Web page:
Wikipedia 10K Redux by Reagle from Starling archive. Bugs abound!!!

<-- Previous | Newer --> | Current: 984214576 Josh Grosse at Sat, 10 Mar 2001 08:56:16 +0000.

Euglenids

The euglenids (Euglenophyta, Euglenida) are one of the best-known groups of [[flagellate]]s, and belong to the [[Euglenozoa]].  They are distinguished by a number of features, most notably the storage of food as the [[carbohydrate]] [[paramylon]], and the presence of a series of microtubule-supported proteinaceous strips underneath the cell membrane that form a ''pellicle'' that gives the cell its shape.  This varies from rigid to flexible, in the latter case allowing the cell to perform an inching motion called ''metaboly''.

Many euglenids are primitively colorless and feed on bacteria and smaller flagellates.  More needs to be said about these.  One neat thing is that many, for instance ''Peranema'', swim with the anterior flagellum held rigid, beating only at the tip.

At some point, euglenids aquired chloroplasts.  These are typically bound by three cell membranes, so presumably they were retained from some ingested [[alga]], with the outermost membrane corrseponding to a normal [[vacuole]].  As far as pigmentation is concerned, the chloroplasts contain only chlorophyll a.  Photosynthetic euglenids have generally lost the cytostome but are still capable of feeding heterotrophically, and in fact the chloroplasts can be killed off without damaging the host cell.  A few genera of euglenids are secondarily colorless - ''[[Astasia]]'' and ''Khawakinea'', which properly belong within ''[[Euglena]]'', and ''Hyalophacus'', which properly belongs within ''[[Phacus]]''.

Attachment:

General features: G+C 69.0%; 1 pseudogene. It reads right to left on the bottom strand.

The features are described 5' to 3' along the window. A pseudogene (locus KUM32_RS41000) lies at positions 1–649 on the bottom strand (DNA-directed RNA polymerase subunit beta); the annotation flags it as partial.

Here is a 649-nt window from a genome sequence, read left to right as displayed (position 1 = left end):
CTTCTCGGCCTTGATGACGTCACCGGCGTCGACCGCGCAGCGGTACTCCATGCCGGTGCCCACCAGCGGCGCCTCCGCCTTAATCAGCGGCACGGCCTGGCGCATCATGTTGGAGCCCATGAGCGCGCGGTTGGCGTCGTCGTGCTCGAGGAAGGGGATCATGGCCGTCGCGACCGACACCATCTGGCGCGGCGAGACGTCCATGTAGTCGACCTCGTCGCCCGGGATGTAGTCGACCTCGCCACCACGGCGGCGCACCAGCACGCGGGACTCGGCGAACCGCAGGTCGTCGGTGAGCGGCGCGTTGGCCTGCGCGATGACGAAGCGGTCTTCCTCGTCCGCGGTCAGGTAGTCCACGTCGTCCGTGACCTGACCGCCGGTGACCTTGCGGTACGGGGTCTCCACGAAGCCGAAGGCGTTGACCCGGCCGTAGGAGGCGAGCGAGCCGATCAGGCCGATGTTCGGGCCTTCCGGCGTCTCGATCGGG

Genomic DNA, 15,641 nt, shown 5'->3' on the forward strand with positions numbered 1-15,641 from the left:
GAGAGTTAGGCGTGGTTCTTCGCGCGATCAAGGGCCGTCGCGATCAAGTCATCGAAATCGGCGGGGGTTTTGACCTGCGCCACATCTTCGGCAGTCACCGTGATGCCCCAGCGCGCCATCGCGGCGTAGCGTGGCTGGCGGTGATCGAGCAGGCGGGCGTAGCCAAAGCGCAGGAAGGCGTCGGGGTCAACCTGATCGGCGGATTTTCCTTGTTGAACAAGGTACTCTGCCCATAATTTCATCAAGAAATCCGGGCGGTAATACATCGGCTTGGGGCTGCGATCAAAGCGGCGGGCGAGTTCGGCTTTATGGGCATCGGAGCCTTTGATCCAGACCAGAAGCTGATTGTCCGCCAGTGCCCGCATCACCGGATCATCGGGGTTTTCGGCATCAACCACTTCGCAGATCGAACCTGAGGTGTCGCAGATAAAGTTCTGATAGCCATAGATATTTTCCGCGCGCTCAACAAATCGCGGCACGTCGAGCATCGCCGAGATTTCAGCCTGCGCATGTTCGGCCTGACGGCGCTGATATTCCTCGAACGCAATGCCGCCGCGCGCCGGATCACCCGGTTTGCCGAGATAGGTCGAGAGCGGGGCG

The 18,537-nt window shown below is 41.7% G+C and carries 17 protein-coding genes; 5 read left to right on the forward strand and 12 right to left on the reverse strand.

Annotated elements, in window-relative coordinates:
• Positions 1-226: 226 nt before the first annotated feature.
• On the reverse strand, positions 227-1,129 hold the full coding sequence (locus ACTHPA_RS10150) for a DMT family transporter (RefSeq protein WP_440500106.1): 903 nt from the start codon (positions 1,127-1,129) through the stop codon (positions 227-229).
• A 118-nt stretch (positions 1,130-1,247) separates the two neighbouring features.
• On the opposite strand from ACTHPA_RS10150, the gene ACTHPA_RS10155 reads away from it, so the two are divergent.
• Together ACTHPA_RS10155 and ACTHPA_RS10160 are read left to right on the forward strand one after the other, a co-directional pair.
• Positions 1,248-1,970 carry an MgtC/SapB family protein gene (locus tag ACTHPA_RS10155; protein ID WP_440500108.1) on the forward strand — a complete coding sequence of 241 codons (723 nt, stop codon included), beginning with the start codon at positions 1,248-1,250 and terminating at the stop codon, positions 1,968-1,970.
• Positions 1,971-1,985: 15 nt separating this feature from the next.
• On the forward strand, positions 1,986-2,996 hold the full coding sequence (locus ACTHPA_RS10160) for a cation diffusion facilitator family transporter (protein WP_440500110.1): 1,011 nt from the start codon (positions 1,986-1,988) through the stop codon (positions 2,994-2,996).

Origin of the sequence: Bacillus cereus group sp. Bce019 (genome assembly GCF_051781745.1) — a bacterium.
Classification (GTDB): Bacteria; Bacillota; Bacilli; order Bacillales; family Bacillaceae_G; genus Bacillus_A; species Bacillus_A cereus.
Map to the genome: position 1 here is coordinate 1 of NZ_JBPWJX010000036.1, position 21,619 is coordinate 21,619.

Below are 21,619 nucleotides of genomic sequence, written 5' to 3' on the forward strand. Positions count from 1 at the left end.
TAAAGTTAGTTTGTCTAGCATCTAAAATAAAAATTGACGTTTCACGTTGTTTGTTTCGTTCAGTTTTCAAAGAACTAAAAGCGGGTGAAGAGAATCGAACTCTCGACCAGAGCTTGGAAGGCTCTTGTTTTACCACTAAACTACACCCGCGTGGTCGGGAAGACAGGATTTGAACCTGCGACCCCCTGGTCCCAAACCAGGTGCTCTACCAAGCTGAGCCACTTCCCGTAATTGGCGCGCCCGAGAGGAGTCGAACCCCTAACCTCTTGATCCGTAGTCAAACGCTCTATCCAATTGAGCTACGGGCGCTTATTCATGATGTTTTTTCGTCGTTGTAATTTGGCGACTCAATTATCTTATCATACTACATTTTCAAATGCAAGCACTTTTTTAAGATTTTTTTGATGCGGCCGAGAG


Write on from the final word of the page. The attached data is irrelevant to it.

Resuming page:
Colored euglenids do not generally have the leading-trailing biflagellate pattern found in the primitively colorless forms and most other euglenozoa.  In [[Euglena]], [[Phacus]], and their kin, the trailing flagellum is shortened so that it does not even leave the flagellar pocket, making the organisms effectively monoflagellate; in [[Eutreptia]] the two flagella are roughly equal in length and function.  In these forms the flagella tend to undergo a looping motion, pulling the cell through the water in a slightly-helical path.

Most colored euglenids have an ''stigma'', or eyespot (lost in secondarily colorless forms), which is a small splotch of red pigmentation shading the flagellar pocket.  At the base of the leading flagellum is a collection of light sensitive crystals, so together the two act as a sort of directional eye.  This is in fact where the group's name comes from: [[Greek language/Lexicon|Gr]] ''eu''+''glĂȘne'', eyeball.

A few euglenids, eg ''Trachelomonas'', live encased within a rigid lorica, which is sometimes attached to the substrate; unlike a cell wall this can easily be broken without harming the cell.  There is one form, ''Colacium'', that is aflagellate and non-motile in its adult stage, forming branched colonies held together by mucilage, but other than this no euglenids have made any move towards the sort of complex organization found in other algae.